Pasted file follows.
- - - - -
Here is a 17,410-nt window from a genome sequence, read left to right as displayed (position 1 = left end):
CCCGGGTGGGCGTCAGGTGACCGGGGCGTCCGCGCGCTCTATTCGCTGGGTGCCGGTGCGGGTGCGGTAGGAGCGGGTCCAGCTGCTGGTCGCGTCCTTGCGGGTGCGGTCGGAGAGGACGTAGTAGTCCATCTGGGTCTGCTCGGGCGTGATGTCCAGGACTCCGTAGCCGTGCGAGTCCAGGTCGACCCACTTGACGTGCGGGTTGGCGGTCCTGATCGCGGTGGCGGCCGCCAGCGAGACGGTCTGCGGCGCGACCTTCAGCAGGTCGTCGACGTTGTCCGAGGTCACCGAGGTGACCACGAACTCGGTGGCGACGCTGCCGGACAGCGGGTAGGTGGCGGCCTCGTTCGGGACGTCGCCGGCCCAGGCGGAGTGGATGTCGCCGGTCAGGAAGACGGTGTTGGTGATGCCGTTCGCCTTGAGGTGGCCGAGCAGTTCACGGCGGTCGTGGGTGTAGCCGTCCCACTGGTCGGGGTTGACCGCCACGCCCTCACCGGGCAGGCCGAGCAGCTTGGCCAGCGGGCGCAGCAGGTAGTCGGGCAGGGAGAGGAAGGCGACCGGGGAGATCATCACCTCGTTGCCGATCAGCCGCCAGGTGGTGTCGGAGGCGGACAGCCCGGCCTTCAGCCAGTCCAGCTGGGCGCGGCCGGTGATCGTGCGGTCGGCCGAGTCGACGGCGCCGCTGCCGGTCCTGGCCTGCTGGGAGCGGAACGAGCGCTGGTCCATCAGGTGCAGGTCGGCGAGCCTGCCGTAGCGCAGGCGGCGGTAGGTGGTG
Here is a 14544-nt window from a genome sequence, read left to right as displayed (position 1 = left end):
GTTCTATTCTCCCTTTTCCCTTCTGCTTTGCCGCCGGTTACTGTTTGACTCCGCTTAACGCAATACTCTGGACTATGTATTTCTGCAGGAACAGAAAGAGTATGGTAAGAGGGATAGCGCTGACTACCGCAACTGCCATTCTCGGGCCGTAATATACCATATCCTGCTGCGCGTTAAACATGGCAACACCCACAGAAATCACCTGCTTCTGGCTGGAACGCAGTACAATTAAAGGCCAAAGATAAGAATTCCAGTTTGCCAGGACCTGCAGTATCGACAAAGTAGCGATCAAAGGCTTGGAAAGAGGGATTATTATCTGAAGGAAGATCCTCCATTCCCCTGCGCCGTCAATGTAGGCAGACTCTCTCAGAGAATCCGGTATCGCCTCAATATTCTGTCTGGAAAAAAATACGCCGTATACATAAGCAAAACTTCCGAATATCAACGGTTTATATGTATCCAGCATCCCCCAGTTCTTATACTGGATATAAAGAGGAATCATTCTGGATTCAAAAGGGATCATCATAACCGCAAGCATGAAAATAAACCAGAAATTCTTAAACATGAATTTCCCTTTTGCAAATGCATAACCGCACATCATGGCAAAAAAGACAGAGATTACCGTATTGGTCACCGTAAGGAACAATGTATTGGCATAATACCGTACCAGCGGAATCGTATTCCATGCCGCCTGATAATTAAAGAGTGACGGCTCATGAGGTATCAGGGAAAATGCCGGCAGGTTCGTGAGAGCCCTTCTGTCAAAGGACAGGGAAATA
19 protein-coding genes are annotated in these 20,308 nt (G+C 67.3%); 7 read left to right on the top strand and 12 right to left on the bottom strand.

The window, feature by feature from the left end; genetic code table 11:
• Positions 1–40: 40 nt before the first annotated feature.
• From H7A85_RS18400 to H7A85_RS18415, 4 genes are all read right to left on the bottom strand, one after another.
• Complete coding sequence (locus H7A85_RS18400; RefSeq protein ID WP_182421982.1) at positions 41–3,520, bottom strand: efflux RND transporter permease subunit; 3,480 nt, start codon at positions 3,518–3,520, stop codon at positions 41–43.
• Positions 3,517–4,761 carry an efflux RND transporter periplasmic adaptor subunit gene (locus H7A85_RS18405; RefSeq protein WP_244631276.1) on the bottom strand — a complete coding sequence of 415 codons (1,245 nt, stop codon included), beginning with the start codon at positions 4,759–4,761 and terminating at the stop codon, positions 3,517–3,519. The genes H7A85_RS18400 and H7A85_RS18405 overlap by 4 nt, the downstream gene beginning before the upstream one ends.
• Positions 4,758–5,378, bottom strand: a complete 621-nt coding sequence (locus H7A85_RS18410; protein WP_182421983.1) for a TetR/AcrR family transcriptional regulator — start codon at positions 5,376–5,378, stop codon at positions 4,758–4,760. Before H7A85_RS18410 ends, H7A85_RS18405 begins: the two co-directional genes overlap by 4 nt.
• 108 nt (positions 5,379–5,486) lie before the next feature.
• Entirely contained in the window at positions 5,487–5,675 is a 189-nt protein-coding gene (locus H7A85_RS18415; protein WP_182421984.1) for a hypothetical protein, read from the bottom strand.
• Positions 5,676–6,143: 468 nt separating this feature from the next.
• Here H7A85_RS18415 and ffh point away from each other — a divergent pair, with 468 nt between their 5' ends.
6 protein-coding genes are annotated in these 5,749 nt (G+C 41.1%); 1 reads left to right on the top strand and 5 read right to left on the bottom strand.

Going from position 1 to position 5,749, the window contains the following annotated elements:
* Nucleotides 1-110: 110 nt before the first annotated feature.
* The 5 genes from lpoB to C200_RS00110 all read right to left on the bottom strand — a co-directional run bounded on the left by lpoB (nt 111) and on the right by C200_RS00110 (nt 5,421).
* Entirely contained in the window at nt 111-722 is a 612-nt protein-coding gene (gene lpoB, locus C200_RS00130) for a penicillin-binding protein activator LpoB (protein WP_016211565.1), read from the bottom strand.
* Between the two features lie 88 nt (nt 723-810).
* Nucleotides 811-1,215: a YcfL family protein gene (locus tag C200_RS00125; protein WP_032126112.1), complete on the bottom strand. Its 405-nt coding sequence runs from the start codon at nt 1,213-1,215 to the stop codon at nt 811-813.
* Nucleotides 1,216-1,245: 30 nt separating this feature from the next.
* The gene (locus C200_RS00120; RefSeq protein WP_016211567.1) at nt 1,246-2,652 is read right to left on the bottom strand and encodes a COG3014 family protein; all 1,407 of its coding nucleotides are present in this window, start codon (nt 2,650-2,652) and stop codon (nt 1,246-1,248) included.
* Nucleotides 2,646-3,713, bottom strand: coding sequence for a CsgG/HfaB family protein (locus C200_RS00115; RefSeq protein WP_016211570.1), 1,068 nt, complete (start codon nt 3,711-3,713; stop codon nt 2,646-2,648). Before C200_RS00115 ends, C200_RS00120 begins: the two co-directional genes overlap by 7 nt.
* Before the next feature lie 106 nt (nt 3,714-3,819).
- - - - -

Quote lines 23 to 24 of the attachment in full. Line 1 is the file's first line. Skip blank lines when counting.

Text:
* Nucleotides 1,216-1,245: 30 nt separating this feature from the next.
* The gene (locus C200_RS00120; RefSeq protein WP_016211567.1) at nt 1,246-2,652 is read right to left on the bottom strand and encodes a COG3014 family protein; all 1,407 of its coding nucleotides are present in this window, start codon (nt 2,650-2,652) and stop codon (nt 1,246-1,248) included.